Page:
10 Uses for an Exercise Ball with Children

I am sure many of you have either seen or used an exercise ball before, whether at your child’s therapy appointment or at your own session at the gym!Exercise balls are a simple and easy piece of “equipment” for you and your child to use at home in a variety of ways. Exercise balls help to strengthen the muscles; and increase endurance, motor planning, body awareness, and postural control. Exercise balls come in multiple colors and sizes, and really help to challenge balance and multi-tasking of the whole body.

10 ways to for your child to incorporate an exercise ball:

1. Seated at the kitchen table: have your child sit on an exercise ball during mealtime or homework time; make sure that your child’s feet are flat on the floor, with knees bent to 90 degrees, approximately hip-width apart; and remind your child to keep a tall posture with the shoulders relaxed and down, rather than rounded forward.

2. Seated on ball during television shows or video games: have your child sit on an exercise ball while attending to a favorite television show/movie or while playing a video game, rather than lounging on the couch. Make sure your child is a reasonable distance from the television and furniture, and has a clear area around the ball in case balance is lost.

3. Standing back to back with a partner: have your child work on trunk rotation, visual skills, and timing by standing with a partner with their backs facing towards one another, a few feet apart; work on passing a ball from left to right, and then right to left. The larger the exercise ball, the harder this activity will be, as more upper body and trunk strength will be required.

4. Standing overhead ball reaches: have your child stand hip-width apart while holding the exercise ball in his/her hands, tapping the exercise ball to the ground directly in front of feet, and then lifting the ball overhead towards the sky. Make sure to engage the abdominals by keeping them tight (e.g. as if someone was going to punch you in the stomach), which will also help to protect the back.

5. Inverted (upside down): have your child select a favorite board game, or use beanbags or other items to pick-up, while seated on the exercise ball. Place the game pieces or beanbags behind your child to retrieve. Slowly roll your child forward by holding onto his legs and have him get into an upside down position with head tipped over the exercise ball. Then have your child reach overhead with both arms for the game pieces or beanbags and return to a seated position in a slow and controlled manner, using the abdominals rather than momentum.

6. Prone (on stomach) for nose touches: have your child lay his stomach over the exercise ball with feet on the floor spread more than shoulder width apart behind the ball and hands placed behind the head; lean forward touching your nose to the exercise ball (or as close as you can get) and then bring yourself back up, focusing on keeping your back straight, making a line with your entire body.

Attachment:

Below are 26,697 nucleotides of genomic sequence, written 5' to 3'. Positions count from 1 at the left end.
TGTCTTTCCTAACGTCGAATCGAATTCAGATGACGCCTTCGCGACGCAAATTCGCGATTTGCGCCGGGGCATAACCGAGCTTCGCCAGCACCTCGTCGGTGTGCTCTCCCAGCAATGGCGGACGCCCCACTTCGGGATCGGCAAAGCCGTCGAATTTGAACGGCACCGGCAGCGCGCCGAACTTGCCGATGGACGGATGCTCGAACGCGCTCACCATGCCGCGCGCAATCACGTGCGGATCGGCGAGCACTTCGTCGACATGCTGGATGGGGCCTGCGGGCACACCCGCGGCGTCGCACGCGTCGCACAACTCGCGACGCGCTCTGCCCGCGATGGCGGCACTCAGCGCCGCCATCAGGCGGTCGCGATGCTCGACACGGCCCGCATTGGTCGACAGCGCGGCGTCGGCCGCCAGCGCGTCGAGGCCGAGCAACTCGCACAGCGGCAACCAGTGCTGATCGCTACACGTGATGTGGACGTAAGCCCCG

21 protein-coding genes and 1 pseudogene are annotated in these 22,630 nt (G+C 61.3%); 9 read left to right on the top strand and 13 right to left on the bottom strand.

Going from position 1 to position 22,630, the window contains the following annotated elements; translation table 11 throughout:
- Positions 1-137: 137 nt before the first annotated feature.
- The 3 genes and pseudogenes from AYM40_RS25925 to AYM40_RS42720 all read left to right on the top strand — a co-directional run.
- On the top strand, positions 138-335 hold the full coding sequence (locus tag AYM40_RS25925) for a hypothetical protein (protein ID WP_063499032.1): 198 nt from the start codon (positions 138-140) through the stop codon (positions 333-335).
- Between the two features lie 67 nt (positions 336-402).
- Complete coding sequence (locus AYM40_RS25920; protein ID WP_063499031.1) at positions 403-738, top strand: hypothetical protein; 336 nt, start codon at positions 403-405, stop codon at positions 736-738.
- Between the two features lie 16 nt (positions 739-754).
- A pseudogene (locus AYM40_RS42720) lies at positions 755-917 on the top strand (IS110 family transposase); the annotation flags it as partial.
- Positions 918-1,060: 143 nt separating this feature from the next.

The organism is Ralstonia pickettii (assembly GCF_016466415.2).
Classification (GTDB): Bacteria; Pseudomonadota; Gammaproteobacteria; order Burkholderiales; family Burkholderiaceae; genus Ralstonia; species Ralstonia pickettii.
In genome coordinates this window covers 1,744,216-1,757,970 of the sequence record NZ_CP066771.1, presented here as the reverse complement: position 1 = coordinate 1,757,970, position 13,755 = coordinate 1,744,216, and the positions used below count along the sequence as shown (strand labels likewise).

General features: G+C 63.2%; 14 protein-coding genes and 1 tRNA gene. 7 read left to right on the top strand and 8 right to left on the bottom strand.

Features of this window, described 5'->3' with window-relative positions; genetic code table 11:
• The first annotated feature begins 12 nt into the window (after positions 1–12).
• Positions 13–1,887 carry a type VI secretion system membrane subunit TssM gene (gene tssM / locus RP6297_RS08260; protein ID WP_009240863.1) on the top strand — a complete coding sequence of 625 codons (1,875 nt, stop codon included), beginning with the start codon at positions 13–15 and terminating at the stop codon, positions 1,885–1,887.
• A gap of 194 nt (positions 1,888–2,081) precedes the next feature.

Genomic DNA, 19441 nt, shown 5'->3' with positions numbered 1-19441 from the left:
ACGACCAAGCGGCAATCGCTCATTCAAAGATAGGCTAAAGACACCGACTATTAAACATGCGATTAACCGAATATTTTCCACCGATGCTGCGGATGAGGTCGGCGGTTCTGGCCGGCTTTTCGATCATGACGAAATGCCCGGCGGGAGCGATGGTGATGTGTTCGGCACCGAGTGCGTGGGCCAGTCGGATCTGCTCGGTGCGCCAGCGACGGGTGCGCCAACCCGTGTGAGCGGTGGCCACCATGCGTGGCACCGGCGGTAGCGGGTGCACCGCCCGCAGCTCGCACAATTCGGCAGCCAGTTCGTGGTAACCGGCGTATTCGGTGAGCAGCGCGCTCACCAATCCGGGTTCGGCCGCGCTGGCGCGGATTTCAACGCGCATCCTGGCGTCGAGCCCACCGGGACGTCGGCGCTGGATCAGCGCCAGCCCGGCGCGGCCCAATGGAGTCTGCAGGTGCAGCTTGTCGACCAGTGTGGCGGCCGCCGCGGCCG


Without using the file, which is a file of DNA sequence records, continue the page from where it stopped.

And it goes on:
7. Prone (on stomach) for contralateral (opposing) limb extensions: have your child lay on his stomach over the exercise ball with hands and feettouching the floor; next extend the right arm and left leg while keeping the other two limbs lightly resting on the ground for support; hold for 5-10+ seconds and then switch to left arm and right leg.

 

8. Supine (on back) for ball passes: have your child lay down on his back on the floor or on top of a blanket or mat; place the exercise ball between feet, making sure to squeeze the exercise ball tightly with feet and legs and lower legs to floor; next raise legs off floor, above the torso, and grab the ball with hands; lastly lower legs together slowly and reach exercise ball overhead with arms. Do as many reps as possible in a slow and controlled pattern.

 

9. Supine (on back) for hip bridges: have your child lay down on his back on the floor or on top of a blanket or mat; place heels on top of the exerciseball, with arms on the floor next to torso; next, raise hips and torso off of the floor and either hold as a static position for approximately 5-10+ seconds, or do repetitions by lowering the hips about an inch or two above the floor and then back to the sky again.

 

10. 4 point position (hands/knees) for child’s pose stretch: have your child get into a hands and knees (puppy dog) position on the floor with the exercise ball directly in front of body; next lower hips/bottom towards heels and place arms on top of exercise ball to stretch forward overhead on the floor while lowering the head towards the floor as well.

 

 

Swim Your Way To A Stronger Body

Summer is quickly approaching, and swimming pools can be used for much more than tanning and floating! Get those muscles and joints working with these simple games that you can play with common pool toys.

The following activities target strength, endurance, body awareness, trunk control, breath control and motor planning. As always, make sure safety is your first priority:

1. Noodle Races: sit on foam noodles, using your arms to pull yourself across the length of the pool .

**Try a variety of movements with your arms such as front crawls, breast strokes, and doggy paddling to incorporate different reaching and pulling methods. You can also sit on a tube or raft rather than a noodle to play this game!

2. Noodle Volleyball/Basketball: sit on foam noodles, passing a beach ball back and forth or aiming for a hoop.

**Try to keep the ball in the air without hitting the water for as long as possible. This is a great challenge that incorporates hand-eye coordination. Read more